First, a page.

In Past Life, State Building Footprint was a Park and a Homeless Shelter
Skaters make use of the closed off footprint of the old, old State Building across the street from City Hall.
DOWNTOWN LOS ANGELES — Situated across Spring street from City Hall, the foundations of the old State Building have made for a fertile source of conversation for Downtown residents and workers. The office building, a WPA project, was torn down in 1976, but an underground parking structure and the ground floor were left intact.
Today the site is a fenced-off eyesore that only sees use when skateboard-wielding kids climb over the fence and make use of the bare concrete and marble. Even in the time since the building was torn down, though, the site has had an interesting history.
The State Building was completed in 1931 at a cost of more than $2 million. It was dedicated the day before the opening of the 1932 Olympics in a ceremony that featured Amelia Earhart.
In 1960 the state opened its spartan new offices across 1st street. That building was just torn down last year.
The 1931 building was damaged in the 1971 San Fernando earthquake, and in May of 1973 the state authorized an "orderly evacuation" after testing found the building unsafe. The empty building was torn down in early 1976. The state intended to use the site to build a new office structure, but agreed to let the building's foundation see use as a temporary park in the interim.
A June 1978 Times photo spread noted that
Trees, benches and drinking fountains are appearing where state officials used to conduct business ... above ground the addition of trees in pots, benches, and other conveniences is enabling downtown workers to relax, eat lunch or even nap in the comfort of one of northern downtown's only public parks.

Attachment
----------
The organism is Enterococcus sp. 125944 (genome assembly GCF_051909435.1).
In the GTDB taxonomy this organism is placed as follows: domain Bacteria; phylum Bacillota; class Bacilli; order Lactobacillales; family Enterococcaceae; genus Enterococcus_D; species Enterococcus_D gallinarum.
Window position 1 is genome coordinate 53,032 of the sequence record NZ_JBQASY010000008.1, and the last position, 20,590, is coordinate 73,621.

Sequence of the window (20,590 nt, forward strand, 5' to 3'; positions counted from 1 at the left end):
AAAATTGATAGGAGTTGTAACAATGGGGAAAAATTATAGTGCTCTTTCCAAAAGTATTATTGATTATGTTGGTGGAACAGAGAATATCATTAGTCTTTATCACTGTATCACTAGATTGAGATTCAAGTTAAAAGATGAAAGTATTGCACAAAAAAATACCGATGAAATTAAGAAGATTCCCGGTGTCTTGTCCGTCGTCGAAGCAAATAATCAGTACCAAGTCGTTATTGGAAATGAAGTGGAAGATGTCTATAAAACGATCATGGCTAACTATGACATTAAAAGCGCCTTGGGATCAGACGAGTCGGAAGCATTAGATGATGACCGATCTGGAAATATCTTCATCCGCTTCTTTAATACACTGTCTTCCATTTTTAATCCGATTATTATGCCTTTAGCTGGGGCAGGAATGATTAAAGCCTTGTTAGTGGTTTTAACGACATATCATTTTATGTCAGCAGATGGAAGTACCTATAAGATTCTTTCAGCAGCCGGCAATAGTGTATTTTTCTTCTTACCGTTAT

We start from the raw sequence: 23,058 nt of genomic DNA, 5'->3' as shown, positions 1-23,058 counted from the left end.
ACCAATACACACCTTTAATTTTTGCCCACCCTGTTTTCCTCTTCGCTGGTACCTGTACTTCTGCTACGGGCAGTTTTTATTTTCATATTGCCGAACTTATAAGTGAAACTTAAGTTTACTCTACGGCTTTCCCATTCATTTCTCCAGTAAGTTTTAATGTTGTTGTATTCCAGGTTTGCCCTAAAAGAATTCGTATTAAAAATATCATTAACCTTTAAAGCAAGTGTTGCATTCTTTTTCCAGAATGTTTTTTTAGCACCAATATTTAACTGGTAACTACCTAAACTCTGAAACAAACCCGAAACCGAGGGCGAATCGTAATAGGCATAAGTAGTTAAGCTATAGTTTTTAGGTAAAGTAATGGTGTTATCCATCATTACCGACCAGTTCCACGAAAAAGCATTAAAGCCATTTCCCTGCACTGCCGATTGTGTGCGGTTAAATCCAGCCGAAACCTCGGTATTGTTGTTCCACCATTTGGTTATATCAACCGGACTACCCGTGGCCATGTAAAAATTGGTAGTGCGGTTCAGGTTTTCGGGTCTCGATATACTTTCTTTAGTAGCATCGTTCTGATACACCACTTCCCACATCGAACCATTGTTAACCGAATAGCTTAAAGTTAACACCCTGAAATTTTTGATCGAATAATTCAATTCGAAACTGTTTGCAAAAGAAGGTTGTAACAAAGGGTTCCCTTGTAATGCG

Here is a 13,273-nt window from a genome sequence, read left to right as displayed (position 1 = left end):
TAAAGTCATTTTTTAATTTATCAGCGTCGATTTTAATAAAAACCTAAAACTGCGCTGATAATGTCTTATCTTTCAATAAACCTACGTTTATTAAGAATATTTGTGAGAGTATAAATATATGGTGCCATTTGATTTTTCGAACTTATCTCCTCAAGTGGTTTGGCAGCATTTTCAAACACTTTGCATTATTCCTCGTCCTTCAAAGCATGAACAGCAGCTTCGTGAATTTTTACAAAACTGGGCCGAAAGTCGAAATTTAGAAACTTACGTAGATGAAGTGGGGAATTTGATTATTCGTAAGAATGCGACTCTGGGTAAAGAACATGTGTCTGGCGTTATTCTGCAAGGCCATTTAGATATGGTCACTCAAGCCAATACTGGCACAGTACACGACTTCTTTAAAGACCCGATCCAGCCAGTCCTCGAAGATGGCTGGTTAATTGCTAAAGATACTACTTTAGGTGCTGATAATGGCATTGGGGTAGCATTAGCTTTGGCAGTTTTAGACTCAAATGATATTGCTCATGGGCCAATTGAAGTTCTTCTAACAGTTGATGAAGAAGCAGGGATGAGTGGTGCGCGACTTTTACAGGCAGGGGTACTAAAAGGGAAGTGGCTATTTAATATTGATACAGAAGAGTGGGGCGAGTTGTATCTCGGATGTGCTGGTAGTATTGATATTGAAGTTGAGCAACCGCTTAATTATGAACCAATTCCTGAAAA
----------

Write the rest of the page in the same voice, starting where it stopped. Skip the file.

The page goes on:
Accompanying photos showed folks lounging on grass on the 1st street side of the property.
A plan for the state's Department of Rehabilitation to use the site as a business training facility for severely handicapped persons was scrapped in 1979.
In 1984 the site become a holiday "Tent City", as homeless activist Ted Hayes created an officially-permitted homeless encampment. Hayes would later be behind Dome Village, another housing project on the south side of Downtown. The seasonal Civic Center encampment was also known as Justiceville, and in 1986 the centerpiece of the encampment was a 5,000 sq. foot circus tent. Hayes raised the money each year for the $500,000 in liability insurance the state required for the use of the site.
Several development plans for the site were proposed over the years. In 1986 the County, part owner of the site, put out a request for proposals for a roughly 20-story office building that would be constructed on the site.
Twenty years later, the 1931 foundation remains, residents and workers don't get a park, and the homeless don't get a shelter. Somehow it seems like there may have been better options along the way.
Various Times articles were used in assembling this story.